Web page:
20th Century Fox/Warner Bros.
The industry, er, holiday known as Christmas dominates not only the last two months of each year, but has also spawned its own genre of film. There are good holiday flicks (‘National Lampoon’s Christmas Vacation’), mediocre ones ('Jingle All the Way') and ones so awful, we'd rather drink expired egg nog than be forced to sit through them ('Christmas With the Kranks'). And then there are the films set during Christmas that over time have become required viewing for anyone who is sick of yet another airing of 'Miracle on 34th St.'
Sure they’re set during the Christmas season, but they wouldn't be played in a double feature with 'It’s a Wonderful Life.' Here are seven Christmas-y movies that aren't actually about Christmas.
'Look Who's Talking Now'
Third installments of hit comedies are usually the point when the laugh train runs out of ha-ha gas. So it's no surprise that 'Look Who's Talking Now,' the final chapter of the John Travolta/Kirstie Alley talking baby franchise, allowed us to hear the thoughts of the family dogs played by Danny DeVito and Diane Keaton. While one would assume that is enough cinematic gold, the audience is also treated to their escapades during Christmas time! The film could've easily been set at any other time during the year, but perhaps the writers chose Christmas so they could put Kirstie Alley in an embarrassing elf costume. She was a diva in her post 'Cheers' days after all…
Amid all the Gizmo cuteness and Gremlin renditions of 'Heigh Ho,' it's easy to forget that this '80s classic is set during the holiday season. While it's not the bloodiest Christmas movie ('Silent Night, Deadly Night' has it beat), it did help to influence the MPAA to create the PG-13 rating. Plus, the film is full of so much anti-Christmas venom, you’d swear the ghost of Scrooge wrote the screenplay and gave it to the Grinch for revisions. Remember Phoebe Cates' famous speech about her dad dressing up like Santa and falling down the chimney on Christmas? Watch it below, and be prepared to never look at a mall Santa the same way again.
Christmas Eve is just the set-up to this classic action flick. Aside from the Christmas party that Hans Gruber and his gang of thugs of indeterminate European origin crash, there isn’t too much Christmas-y about it. John McClane punches, shoots, stabs and explodes terrorists/bank robbers while Christmas trees shine in the background, just to remind you what time of year it is. 'Die Hard 2' repeated this glorious formula of explosions and pine trees, but added the nuisance of holiday air travel.
Another example of Christmas gone creepy is the less successful follow up to Tim Burton’s insanely popular first Batman film. Gotham City gets decked out for Christmas in the sequel, but with Burton’s stylistic approach, it looks more like Charles Dickens’ London than The Dark Knight's hometown. While Catwoman's dumb line about a kiss under the mistletoe being deadly causes Bruce and Selina to realize each others' secret identities, there's really no other reason that his summer blockbuster should take place during Christmas. If you take away the decorations, and the scene where the Ice Princess meets her demise while lighting the Christmas tree, you just have Batman fighting a bunch of clowns on a really cold night. Still, it can easily be sandwich between 'Edward Scissorhands' and 'The Nightmare Before Christmas' for a very Burton-y Christmas movie marathon.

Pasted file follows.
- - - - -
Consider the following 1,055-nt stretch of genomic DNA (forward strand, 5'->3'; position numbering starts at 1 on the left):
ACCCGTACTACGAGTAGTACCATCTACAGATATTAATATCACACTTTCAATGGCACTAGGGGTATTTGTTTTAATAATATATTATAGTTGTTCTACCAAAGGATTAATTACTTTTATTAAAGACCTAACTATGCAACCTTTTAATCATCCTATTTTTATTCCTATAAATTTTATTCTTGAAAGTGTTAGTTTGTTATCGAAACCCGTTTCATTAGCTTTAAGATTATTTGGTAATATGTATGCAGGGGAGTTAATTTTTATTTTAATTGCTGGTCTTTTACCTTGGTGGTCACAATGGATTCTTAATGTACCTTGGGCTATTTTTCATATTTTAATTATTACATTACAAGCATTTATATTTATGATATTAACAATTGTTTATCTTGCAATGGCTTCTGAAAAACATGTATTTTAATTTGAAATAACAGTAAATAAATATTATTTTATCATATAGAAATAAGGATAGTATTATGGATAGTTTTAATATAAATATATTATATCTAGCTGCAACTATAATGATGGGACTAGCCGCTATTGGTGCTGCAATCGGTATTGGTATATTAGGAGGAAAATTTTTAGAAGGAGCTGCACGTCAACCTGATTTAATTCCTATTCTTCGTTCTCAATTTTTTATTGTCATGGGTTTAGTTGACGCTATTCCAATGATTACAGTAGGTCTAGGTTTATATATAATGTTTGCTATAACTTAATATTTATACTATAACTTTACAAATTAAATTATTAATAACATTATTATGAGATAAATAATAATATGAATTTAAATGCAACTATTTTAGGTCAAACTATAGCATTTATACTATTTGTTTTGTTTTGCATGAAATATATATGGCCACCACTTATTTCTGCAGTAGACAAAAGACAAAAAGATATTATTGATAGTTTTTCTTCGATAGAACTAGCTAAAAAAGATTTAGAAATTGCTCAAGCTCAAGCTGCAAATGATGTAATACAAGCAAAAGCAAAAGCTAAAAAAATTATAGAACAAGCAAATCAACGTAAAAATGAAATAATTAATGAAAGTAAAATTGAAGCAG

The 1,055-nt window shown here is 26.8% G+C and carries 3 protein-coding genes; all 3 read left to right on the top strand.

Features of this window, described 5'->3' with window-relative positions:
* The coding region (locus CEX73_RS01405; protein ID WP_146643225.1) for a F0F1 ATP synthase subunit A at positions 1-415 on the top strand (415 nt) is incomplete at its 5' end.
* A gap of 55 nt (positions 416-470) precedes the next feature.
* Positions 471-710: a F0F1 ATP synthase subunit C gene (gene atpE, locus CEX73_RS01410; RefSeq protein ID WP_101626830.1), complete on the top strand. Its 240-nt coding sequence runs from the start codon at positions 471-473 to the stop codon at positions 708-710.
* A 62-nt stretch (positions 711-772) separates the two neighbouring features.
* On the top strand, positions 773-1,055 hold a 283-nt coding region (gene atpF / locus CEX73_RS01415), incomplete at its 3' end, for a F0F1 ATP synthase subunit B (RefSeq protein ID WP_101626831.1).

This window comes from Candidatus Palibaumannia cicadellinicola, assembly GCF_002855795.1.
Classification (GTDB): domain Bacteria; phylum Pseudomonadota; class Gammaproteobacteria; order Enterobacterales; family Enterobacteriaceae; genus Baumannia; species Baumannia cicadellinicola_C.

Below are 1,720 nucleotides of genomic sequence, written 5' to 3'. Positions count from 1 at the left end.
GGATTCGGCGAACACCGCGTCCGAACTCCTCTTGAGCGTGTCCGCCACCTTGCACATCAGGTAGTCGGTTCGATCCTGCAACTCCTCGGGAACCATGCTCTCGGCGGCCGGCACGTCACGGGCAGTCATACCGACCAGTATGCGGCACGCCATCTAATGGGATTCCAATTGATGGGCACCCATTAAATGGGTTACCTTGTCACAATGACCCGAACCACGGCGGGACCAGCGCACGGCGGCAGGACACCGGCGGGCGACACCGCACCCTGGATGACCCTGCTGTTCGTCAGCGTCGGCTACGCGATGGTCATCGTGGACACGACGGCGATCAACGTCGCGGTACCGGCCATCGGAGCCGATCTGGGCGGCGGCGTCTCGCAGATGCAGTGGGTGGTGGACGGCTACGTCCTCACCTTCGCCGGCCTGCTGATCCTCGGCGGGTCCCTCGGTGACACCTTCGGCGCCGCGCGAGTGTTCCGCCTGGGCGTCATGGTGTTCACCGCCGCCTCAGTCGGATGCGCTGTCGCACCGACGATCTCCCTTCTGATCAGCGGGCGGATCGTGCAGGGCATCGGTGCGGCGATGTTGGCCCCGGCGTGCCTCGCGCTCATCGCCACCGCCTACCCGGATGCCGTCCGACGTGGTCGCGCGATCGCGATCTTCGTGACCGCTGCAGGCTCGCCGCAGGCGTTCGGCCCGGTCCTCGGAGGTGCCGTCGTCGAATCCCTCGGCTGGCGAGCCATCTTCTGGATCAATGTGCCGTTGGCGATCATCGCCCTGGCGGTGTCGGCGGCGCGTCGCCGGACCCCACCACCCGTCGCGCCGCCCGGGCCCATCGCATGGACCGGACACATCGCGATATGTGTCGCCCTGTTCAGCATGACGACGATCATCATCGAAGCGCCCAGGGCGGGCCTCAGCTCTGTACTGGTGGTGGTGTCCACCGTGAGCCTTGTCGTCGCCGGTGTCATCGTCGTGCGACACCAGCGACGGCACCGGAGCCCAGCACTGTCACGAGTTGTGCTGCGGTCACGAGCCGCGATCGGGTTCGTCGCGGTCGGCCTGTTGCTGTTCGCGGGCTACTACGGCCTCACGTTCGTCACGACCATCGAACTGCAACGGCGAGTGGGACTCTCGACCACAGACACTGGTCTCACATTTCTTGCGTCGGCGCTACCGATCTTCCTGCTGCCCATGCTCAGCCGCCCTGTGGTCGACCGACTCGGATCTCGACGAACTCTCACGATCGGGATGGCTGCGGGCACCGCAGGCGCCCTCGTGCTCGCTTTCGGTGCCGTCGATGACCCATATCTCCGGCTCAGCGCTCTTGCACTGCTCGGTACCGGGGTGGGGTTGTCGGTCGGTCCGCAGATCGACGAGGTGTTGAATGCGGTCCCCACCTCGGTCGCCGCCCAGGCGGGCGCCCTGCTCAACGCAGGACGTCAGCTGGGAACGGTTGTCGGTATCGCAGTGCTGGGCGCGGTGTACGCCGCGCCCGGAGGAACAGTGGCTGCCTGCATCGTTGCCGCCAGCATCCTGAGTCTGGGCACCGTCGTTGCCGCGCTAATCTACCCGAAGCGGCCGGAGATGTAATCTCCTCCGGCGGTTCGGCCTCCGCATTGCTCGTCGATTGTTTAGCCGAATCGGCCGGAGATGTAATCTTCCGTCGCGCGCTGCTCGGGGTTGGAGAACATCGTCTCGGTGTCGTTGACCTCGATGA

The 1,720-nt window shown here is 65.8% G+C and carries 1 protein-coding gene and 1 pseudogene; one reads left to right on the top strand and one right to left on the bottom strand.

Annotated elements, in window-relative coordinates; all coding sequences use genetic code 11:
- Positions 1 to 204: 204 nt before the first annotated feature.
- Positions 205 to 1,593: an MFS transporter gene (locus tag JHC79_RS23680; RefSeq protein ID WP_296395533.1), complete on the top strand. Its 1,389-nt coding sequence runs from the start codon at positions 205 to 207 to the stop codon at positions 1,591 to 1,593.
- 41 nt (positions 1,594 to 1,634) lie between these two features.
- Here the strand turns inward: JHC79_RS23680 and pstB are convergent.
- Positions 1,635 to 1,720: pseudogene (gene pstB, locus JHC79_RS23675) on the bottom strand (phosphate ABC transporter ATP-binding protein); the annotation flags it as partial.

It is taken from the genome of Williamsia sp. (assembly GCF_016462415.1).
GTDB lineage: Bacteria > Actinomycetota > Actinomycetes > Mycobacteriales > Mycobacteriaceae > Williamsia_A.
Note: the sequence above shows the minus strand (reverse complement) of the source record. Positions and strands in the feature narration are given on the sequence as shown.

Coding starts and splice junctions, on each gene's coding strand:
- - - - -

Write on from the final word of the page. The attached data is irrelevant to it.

Since this Billy Wilder classic is set in a German POW camp, it's hardly any wonder that yuletide merriment is more of an afterthought. Apart from a few brief scenes, Christmas takes a backseat and is treated as just another day during World War II. In fact, the only thing even vaguely festive is a scene featuring an off-key rendition of ‘When Johnny Comes Marching Home’, which has a strange black-and-white charm. A good, offbeat choice for a non-Christmas film set at Christmas.
The first 'Rocky' was a simple story of an underdog who, through hard work, became a champ. The fourth installment, however, is pure Cold War wish fulfillment. Rocky not only flies to the USSR and beats up the Terminator-esque Ivan Drago, he does it on Christmas. (This film has “secret CIA financing” written all over it.) There’s nothing really Christmas-y about the movie, aside from Rocky wishing his son a Merry Christmas at the end. At least, that's what we think he said. It's hard to tell with Rocky. He may have said “Maggie Grimace, Tad” for all we know.
Perhaps the ultimate movie set at Christmas that has absolutely nothing to do with holiday cheer, 'Brazil' starts off with a pretty bleak scene: a family listens to Tiny Tim's words of wisdom from 'A Christmas Carol' on the telly, when suddenly the secret police barge in and arrest the father in a case of mistaken identity. (Check out the intense scene below.) Welcome to 'It's a Wonderful Life' meets George Orwell's '1984.' Christmas pops up from time to time during the film in the form of trees and decorations, and also as a delicious metaphor for rampant consumerism and alienation — in one memorable scene, Robert De Niro's character Tuttle is smothered in paper while holiday shoppers barely notice. Though peppered with Christmas imagery, 'Brazil''s Kafkaesque plot is so far removed from the holiday that it transcends cloying sentimentality.